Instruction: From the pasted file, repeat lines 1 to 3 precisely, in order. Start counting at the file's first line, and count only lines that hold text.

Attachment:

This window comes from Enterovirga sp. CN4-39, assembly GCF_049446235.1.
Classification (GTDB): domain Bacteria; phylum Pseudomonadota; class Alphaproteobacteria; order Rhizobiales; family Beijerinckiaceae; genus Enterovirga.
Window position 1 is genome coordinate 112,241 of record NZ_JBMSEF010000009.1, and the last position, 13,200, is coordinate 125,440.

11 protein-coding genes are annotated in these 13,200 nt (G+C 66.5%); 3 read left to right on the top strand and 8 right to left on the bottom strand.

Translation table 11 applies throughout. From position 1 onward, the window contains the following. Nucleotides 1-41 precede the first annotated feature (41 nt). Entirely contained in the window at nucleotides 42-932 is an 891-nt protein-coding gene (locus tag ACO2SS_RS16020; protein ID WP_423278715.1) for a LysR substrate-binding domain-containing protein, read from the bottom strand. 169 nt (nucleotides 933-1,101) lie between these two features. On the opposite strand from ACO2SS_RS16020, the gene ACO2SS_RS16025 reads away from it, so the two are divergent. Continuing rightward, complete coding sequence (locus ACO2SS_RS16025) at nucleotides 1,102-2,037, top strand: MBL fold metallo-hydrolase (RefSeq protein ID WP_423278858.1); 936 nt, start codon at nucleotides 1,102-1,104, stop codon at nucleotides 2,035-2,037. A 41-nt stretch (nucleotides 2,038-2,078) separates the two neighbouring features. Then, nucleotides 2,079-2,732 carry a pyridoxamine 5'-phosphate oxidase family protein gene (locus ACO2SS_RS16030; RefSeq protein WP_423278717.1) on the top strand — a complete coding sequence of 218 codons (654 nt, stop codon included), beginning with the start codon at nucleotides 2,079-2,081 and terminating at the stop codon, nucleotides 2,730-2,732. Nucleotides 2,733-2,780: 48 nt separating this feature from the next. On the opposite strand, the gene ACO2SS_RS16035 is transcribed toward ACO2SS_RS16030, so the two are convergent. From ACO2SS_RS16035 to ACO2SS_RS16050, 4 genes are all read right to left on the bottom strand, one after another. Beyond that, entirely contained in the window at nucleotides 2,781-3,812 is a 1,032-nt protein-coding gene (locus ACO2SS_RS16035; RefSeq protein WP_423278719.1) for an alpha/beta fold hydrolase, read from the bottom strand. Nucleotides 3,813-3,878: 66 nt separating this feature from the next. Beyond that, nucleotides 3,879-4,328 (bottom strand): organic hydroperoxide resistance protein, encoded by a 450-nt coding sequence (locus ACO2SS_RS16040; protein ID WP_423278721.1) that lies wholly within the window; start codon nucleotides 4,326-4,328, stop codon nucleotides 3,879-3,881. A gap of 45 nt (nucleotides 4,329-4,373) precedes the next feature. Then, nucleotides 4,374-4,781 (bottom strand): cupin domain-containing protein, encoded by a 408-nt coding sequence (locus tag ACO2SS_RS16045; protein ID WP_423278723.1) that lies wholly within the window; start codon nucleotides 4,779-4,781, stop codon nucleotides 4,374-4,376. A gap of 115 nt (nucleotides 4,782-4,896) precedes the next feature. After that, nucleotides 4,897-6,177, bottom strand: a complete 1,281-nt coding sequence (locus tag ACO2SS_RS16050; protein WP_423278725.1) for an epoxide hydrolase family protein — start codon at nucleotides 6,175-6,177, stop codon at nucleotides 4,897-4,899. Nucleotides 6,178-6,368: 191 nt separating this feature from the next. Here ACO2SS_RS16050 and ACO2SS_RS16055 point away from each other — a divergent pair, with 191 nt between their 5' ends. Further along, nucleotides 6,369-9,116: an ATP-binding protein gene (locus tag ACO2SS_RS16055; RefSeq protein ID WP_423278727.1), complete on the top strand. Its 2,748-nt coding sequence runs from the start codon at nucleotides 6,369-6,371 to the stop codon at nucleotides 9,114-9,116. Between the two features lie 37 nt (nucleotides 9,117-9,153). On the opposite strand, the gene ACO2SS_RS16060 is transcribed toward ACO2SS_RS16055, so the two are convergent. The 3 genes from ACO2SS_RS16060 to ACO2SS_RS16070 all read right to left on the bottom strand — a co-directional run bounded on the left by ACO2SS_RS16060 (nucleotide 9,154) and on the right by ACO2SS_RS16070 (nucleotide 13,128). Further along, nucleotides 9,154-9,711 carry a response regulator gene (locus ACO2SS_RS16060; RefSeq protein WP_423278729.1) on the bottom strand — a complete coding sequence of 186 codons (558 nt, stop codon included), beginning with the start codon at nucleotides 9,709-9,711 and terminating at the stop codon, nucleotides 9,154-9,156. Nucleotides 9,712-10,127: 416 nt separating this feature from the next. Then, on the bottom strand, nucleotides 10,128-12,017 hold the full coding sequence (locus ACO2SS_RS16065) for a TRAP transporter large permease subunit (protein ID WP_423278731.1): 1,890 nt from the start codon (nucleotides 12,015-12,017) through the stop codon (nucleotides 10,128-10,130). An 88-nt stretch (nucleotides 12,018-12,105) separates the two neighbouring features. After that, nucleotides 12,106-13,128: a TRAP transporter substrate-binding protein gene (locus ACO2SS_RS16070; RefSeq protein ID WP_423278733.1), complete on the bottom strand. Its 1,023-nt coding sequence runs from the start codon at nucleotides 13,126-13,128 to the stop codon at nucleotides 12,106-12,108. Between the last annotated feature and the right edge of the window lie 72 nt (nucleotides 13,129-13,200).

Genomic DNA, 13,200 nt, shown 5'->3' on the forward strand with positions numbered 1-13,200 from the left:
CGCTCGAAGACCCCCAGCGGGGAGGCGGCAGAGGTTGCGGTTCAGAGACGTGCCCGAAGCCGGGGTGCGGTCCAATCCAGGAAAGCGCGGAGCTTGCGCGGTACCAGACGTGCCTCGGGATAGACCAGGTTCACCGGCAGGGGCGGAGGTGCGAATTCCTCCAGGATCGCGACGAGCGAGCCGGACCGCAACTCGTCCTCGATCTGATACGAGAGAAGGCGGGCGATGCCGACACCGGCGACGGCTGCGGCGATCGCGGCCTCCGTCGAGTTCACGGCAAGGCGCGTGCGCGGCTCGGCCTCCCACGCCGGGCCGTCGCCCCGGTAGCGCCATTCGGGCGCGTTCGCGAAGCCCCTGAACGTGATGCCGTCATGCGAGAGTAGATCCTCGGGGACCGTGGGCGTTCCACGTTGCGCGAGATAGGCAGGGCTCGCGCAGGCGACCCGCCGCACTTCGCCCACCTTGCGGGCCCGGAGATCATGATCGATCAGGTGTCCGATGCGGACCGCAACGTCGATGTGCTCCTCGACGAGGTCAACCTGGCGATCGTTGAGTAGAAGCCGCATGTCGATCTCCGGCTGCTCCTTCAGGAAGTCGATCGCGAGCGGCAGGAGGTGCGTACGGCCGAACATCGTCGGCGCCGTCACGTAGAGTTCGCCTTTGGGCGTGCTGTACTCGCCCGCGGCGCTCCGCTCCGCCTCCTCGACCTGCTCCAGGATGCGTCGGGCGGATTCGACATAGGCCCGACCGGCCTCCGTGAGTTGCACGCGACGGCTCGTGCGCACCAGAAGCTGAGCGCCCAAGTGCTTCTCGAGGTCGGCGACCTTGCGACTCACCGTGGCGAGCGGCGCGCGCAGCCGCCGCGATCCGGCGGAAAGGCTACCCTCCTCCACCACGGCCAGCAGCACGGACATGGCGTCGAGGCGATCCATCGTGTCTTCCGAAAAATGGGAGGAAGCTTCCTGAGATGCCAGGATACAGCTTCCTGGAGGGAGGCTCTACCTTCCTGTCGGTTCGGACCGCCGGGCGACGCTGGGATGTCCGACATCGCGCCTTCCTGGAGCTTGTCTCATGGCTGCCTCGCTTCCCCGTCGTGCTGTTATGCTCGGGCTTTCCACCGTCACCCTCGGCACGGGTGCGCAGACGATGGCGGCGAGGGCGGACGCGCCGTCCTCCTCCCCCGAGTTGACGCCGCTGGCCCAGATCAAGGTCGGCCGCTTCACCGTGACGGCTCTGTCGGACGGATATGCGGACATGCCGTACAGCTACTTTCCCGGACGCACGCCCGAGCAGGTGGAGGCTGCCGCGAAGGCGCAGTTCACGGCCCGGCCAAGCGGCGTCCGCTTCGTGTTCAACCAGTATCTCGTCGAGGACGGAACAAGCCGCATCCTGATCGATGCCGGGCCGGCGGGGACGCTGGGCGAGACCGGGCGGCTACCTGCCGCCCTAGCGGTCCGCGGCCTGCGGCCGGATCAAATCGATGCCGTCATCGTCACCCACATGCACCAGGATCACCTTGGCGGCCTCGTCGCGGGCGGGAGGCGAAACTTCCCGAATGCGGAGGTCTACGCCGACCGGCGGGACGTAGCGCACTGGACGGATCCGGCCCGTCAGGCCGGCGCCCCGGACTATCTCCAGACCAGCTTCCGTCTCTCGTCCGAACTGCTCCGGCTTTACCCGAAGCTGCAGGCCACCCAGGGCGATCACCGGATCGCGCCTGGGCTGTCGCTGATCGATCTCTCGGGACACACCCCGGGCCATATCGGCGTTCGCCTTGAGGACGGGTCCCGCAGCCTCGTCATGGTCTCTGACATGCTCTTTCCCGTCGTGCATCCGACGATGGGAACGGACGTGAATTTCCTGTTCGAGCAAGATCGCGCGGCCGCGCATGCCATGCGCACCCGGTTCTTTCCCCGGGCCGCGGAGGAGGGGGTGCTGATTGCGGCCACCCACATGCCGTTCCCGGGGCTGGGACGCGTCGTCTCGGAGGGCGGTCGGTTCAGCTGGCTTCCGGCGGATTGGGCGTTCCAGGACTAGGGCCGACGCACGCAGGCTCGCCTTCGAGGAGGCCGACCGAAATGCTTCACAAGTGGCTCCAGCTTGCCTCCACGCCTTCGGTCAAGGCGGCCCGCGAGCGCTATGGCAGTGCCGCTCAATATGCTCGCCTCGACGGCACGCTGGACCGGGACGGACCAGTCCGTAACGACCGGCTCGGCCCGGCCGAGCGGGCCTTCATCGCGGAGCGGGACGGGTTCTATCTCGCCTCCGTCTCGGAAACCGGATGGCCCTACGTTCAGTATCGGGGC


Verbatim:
This window comes from Enterovirga sp. CN4-39, assembly GCF_049446235.1.
Classification (GTDB): domain Bacteria; phylum Pseudomonadota; class Alphaproteobacteria; order Rhizobiales; family Beijerinckiaceae; genus Enterovirga.
Window position 1 is genome coordinate 112,241 of record NZ_JBMSEF010000009.1, and the last position, 13,200, is coordinate 125,440.